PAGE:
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January 12, 2008

Comments

Clinton Keith

The thing I love about using velocity tracking is the visibility it gives you. Too many PMs rely on their predictions and ignore what and why they are tracking deviation.

When you track empirical data you start to see trends (as you are posting about) and you start to develop insights into the true cause. The causes are nothing new, but the metrics give you real tools to address them as you have never been able to.

I wrote about the velocity drag issue over release cycles in this post:
http://www.agilegamedevelopment.com/2006/12/debt-and-effects-on-releases.html

I think we agree on this.

Clint

Clinton Keith

For some reason my link was clipped by typepad.

I chopped it into 2 lines:

http://www.agilegamedevelopment.com/2006/12/
debt-and-effects-on-releases.html

Chris Busse

I suppose ultimately my question/point might be could you scale back feature creep to attain a more solid end. But, honestly, I was curious about the data. I think it's an interesting concept and wanted to know more about what you're/we're seeing with your data.

Jake Simpson

Actually Mate, what I meant was that I see a sine wave superimposed over the curve you see there. Like a RF modulation - the overall curve I see is that same as you get, but it jitters up and down along that curve which is the sine wave I am talking about. The jitters are larger or smaller depending on who you are and the amount of discrepency about your task prediction but the are there - it's not *just* about in accurate prediction of time taken, but about ability and desire to actually do it.

Does that make sense?

Simon Cooke

I think I'm with Jake on this one... the whole system is somewhat fractal; for any given task, you'll see that sinewave, but it disappears on the scale of a day or a week - no one tracks closely enough to see it.

Over the course of a month (for a big, largely undefined task like a port), you get the sinewave much more visibly. If your tasks are always modular enough though you end up with the aforementioned situation where it disappears into your noise again.

Scale up a bit more, and on the milestone level, you're going to get the same thing, with the peak of the activity right before the milestone, and a drop off afterwards. And again, look at the entire project as a whole, and on that scale, you should see pretty much the same thing.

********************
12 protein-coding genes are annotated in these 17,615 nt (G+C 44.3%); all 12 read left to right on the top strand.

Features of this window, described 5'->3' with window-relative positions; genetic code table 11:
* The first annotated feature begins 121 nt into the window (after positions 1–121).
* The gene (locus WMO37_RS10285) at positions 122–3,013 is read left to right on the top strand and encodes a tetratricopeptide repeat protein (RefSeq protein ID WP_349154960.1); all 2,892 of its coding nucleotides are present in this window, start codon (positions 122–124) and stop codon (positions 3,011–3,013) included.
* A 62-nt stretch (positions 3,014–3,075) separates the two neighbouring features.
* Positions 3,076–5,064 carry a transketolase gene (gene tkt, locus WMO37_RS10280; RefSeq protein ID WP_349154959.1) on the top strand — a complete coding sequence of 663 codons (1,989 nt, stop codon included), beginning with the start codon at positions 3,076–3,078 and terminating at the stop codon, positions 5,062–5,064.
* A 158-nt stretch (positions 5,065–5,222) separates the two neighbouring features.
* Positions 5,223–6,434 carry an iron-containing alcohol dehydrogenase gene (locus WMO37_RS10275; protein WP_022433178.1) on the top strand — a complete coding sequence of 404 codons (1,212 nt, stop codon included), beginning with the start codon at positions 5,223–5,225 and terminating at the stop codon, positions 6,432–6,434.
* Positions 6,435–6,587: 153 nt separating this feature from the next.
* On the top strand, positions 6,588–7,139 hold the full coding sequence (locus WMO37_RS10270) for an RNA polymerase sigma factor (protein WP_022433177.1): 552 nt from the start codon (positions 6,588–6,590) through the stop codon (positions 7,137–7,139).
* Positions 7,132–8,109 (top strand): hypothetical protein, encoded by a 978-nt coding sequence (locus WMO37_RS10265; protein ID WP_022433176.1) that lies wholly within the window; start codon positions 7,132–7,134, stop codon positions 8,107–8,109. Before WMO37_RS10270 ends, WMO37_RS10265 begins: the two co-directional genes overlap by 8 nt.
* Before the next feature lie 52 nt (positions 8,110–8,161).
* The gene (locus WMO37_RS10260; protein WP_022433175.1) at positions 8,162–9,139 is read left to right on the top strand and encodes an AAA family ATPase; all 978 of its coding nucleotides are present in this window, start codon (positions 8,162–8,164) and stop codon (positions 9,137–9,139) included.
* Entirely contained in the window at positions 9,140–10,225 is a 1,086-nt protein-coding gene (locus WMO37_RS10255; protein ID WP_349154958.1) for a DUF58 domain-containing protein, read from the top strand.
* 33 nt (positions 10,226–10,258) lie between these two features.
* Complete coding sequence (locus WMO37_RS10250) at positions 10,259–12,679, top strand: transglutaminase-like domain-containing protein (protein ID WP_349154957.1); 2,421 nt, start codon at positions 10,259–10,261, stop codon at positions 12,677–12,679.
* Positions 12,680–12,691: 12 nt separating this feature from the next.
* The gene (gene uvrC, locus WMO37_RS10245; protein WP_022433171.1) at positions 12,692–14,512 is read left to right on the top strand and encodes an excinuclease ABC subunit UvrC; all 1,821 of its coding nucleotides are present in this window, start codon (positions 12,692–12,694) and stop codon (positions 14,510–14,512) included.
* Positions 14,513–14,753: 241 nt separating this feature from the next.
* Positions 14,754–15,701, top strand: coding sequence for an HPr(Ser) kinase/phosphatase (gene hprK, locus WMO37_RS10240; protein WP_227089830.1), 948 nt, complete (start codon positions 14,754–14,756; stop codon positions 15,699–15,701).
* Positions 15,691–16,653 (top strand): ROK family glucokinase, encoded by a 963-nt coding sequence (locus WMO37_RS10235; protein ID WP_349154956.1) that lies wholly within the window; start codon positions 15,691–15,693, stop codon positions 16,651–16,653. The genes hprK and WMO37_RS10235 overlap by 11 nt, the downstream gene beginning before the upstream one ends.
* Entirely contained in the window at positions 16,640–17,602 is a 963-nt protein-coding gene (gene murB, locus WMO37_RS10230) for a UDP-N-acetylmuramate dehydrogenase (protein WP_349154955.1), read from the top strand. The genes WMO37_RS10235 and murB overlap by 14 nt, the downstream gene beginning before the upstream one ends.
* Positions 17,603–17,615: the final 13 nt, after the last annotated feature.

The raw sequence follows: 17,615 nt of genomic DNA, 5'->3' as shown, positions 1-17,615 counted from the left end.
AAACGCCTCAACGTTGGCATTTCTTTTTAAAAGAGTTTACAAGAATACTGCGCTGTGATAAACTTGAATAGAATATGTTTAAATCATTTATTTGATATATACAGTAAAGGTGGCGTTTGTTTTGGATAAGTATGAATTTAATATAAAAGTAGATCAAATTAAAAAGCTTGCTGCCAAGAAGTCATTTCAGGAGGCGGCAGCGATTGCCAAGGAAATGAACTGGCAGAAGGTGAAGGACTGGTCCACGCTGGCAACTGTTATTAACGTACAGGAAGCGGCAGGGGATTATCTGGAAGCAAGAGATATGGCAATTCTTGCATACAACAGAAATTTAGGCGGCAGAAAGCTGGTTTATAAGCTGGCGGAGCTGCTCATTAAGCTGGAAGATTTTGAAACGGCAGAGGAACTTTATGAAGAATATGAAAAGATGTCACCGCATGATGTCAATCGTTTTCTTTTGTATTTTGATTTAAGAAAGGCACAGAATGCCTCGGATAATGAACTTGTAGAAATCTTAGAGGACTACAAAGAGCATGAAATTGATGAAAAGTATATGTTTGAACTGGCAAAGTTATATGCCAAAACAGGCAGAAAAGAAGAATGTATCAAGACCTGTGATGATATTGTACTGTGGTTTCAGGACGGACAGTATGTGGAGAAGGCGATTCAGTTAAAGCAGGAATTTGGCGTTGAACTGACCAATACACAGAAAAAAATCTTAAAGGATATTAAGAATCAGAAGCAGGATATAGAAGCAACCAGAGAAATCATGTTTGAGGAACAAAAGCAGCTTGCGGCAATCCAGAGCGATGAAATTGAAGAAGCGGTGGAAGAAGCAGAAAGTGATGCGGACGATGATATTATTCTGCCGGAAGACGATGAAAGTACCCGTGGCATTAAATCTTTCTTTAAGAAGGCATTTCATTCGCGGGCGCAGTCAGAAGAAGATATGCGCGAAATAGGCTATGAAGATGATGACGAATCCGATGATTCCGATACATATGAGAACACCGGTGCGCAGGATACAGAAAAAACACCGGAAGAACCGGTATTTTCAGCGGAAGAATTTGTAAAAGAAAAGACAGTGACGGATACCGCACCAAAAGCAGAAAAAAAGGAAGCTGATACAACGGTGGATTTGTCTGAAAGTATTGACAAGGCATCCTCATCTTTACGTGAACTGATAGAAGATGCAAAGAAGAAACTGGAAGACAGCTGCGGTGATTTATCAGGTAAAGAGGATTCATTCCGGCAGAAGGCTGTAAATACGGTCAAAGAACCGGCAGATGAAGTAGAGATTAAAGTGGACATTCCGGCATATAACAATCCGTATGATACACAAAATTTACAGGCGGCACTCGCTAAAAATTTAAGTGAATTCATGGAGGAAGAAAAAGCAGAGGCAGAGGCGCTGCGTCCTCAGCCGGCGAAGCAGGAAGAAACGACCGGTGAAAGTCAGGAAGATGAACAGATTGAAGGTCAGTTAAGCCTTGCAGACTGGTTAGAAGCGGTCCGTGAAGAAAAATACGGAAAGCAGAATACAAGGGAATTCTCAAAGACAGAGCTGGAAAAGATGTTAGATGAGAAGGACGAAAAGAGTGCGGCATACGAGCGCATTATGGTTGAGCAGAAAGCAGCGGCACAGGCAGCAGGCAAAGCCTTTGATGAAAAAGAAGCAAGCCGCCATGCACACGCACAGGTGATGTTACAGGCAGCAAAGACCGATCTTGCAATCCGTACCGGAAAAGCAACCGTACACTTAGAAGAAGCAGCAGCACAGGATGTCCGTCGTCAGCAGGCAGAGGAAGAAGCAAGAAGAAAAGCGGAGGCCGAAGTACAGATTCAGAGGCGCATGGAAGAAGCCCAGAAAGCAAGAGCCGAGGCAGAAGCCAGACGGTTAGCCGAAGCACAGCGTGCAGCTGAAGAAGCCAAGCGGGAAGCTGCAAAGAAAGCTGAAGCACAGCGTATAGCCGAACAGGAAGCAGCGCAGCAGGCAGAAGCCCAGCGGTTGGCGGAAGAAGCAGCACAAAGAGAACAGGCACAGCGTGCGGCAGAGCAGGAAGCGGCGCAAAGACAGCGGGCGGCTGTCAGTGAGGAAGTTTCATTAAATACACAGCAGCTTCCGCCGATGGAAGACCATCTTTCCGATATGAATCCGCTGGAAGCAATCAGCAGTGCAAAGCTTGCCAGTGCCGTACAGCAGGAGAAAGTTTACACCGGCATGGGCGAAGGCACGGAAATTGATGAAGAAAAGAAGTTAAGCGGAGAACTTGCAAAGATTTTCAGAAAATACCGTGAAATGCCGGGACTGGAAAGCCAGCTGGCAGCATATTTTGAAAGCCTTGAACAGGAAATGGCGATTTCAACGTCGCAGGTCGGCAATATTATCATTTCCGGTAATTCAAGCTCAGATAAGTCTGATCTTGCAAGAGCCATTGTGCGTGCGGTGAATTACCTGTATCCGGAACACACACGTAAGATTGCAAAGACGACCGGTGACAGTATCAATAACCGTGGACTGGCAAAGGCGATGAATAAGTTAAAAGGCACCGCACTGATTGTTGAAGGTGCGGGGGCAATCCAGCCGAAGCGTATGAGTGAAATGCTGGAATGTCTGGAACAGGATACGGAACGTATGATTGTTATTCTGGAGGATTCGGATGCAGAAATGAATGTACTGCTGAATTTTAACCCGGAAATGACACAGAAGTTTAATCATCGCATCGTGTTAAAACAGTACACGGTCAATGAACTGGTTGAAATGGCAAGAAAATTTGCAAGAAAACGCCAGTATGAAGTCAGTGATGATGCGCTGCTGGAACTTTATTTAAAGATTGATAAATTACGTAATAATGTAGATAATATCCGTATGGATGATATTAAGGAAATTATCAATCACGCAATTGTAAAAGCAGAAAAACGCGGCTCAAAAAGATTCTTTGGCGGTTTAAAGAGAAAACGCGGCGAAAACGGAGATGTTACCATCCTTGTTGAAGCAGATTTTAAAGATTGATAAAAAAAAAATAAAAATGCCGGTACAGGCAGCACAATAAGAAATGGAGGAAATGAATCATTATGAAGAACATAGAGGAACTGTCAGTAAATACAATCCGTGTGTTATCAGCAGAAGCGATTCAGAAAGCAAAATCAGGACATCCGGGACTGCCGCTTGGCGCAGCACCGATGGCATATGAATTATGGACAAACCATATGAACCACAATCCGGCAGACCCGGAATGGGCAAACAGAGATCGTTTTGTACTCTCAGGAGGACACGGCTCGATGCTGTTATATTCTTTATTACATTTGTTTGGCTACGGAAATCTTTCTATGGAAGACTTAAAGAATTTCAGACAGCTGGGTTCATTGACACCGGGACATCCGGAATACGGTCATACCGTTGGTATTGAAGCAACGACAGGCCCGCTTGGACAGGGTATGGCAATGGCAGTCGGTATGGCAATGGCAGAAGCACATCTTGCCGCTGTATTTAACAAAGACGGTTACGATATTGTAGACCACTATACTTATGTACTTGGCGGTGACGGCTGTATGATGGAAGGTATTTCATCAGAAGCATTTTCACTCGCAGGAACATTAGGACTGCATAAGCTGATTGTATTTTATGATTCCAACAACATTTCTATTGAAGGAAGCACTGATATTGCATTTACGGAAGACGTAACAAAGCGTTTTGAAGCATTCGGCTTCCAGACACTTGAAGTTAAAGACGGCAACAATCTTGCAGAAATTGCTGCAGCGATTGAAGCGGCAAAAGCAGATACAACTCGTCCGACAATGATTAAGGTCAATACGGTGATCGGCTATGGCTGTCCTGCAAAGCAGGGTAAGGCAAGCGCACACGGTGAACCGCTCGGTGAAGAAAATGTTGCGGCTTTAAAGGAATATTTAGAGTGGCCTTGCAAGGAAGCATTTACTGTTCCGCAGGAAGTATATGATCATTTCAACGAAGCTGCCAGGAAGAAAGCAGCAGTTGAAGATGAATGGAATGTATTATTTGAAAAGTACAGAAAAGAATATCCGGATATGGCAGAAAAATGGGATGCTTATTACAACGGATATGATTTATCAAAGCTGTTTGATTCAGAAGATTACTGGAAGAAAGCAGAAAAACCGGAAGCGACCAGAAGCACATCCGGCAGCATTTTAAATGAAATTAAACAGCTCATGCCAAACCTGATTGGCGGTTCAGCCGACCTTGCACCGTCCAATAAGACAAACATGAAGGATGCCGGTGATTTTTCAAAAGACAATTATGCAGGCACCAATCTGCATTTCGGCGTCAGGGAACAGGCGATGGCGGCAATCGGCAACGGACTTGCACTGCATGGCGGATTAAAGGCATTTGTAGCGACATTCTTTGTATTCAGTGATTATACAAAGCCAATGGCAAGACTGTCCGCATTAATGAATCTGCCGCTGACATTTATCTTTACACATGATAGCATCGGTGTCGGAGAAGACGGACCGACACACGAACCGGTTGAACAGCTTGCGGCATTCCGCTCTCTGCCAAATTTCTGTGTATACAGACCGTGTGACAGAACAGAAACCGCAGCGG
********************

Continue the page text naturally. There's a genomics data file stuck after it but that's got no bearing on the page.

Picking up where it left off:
Annoying, huh?

As for being more waterfally - I'd agree with that. My style is to carefully architect stuff, do it, and hopefully only have to revisit it for minor tweaks. Most people I work with are more iterative/agile. The difference being, sure, it'll take me 3 times longer to check the first set of code in, but you rarely need to revisit it. The bugs tend to be minor, the additional feature work close to non-existent.

I can't recommend it as a way of working for most people though - it scares managers (because it means you go dark for longer periods), it's not as self-sustaining (because you don't have that instant gratification quality of checking code into the codebase every day or two), and if you're not extremely careful it can lead to over architecting solutions, or having to throw them away - both of which you'll recognize as being the exact things that agile methods are trying to eradicate.

Still, I sleep better at night knowing that a system I wrote now a year and a half ago is going to make it into the game we're working on with nearly zero modification since I first checked it in.

Jake Simpson

I am in complete agreement with what Simon said (even down to coding style!) - I would add just one thing to what he had to say.

In my approach when I deliver a completed system I want to ensure it used there and then - so if there are any discrepancies between whats there and whats required (which hopefully there won't be if the requirements were gathered correctly), or discrepancies between usage of the system (which generally there usually is - some API approach missing or "But I need it to do X as well, I just assumed you would do that") then I can do it and fix it there and then rather than waiting 6 months till I've well and truly forgotten the code and have to spend 2 days spinning through it to remember what I did and why.

Simon Cooke

Jake - yep, that one's bitten me too. I have a tendency to get quite visibly irate when someone files a bug on a system that was checked in 3 months ago, because they haven't used it yet, even though I was getting continual pressure from them to finish it so they could use it. Grrr.

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